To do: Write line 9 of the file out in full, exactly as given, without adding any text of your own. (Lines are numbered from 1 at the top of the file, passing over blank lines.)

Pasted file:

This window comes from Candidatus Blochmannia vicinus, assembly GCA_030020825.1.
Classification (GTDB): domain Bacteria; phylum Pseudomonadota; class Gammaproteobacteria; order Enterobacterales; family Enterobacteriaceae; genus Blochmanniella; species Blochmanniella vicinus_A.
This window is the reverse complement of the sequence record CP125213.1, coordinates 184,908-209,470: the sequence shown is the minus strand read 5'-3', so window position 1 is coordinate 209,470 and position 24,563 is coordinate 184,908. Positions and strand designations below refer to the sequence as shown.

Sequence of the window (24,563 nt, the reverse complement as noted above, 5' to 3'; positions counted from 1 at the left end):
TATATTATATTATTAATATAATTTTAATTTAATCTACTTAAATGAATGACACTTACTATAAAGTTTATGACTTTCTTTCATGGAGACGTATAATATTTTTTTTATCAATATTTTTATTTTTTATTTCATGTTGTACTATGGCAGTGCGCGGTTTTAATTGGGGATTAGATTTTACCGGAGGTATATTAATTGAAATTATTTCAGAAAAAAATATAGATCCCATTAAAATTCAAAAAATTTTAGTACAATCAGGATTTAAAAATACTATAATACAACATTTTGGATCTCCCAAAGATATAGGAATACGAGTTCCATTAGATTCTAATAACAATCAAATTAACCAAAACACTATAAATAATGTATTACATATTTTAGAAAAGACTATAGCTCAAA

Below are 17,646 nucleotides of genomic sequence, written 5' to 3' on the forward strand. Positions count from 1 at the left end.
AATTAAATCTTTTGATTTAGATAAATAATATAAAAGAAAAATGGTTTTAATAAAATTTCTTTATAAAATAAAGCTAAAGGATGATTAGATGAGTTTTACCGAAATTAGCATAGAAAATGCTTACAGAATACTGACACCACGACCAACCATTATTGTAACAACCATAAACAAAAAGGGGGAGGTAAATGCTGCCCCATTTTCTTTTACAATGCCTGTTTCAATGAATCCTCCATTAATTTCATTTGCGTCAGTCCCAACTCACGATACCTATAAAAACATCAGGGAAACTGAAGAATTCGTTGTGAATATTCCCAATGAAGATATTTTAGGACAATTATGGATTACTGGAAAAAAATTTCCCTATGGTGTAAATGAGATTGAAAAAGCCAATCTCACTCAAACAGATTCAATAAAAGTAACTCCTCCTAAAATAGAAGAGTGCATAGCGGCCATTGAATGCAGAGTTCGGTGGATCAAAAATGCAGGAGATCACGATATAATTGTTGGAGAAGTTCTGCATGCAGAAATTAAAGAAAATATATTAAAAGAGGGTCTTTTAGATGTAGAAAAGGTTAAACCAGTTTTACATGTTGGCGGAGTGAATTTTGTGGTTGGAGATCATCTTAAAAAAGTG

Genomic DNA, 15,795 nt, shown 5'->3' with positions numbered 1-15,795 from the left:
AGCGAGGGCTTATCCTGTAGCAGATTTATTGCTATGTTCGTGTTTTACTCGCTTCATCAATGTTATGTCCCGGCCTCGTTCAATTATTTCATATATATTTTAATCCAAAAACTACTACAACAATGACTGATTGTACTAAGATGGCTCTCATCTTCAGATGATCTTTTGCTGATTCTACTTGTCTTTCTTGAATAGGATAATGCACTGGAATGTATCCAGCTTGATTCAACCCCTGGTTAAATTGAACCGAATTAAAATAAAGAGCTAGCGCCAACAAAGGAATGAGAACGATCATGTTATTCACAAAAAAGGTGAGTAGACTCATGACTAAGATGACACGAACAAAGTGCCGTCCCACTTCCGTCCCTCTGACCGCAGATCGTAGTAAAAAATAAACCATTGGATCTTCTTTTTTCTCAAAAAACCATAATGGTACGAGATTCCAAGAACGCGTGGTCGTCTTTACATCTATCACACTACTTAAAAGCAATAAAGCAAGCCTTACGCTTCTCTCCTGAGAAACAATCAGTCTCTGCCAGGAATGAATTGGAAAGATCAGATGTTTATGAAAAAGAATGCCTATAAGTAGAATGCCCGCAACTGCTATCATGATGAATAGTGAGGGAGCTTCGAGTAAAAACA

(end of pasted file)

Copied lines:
AGCGAGGGCTTATCCTGTAGCAGATTTATTGCTATGTTCGTGTTTTACTCGCTTCATCAATGTTATGTCCCGGCCTCGTTCAATTATTTCATATATATTTTAATCCAAAAACTACTACAACAATGACTGATTGTACTAAGATGGCTCTCATCTTCAGATGATCTTTTGCTGATTCTACTTGTCTTTCTTGAATAGGATAATGCACTGGAATGTATCCAGCTTGATTCAACCCCTGGTTAAATTGAACCGAATTAAAATAAAGAGCTAGCGCCAACAAAGGAATGAGAACGATCATGTTATTCACAAAAAAGGTGAGTAGACTCATGACTAAGATGACACGAACAAAGTGCCGTCCCACTTCCGTCCCTCTGACCGCAGATCGTAGTAAAAAATAAACCATTGGATCTTCTTTTTTCTCAAAAAACCATAATGGTACGAGATTCCAAGAACGCGTGGTCGTCTTTACATCTATCACACTACTTAAAAGCAATAAAGCAAGCCTTACGCTTCTCTCCTGAGAAACAATCAGTCTCTGCCAGGAATGAATTGGAAAGATCAGATGTTTATGAAAAAGAATGCCTATAAGTAGAATGCCCGCAACTGCTATCATGATGAATAGTGAGGGAGCTTCGAGTAAAAACA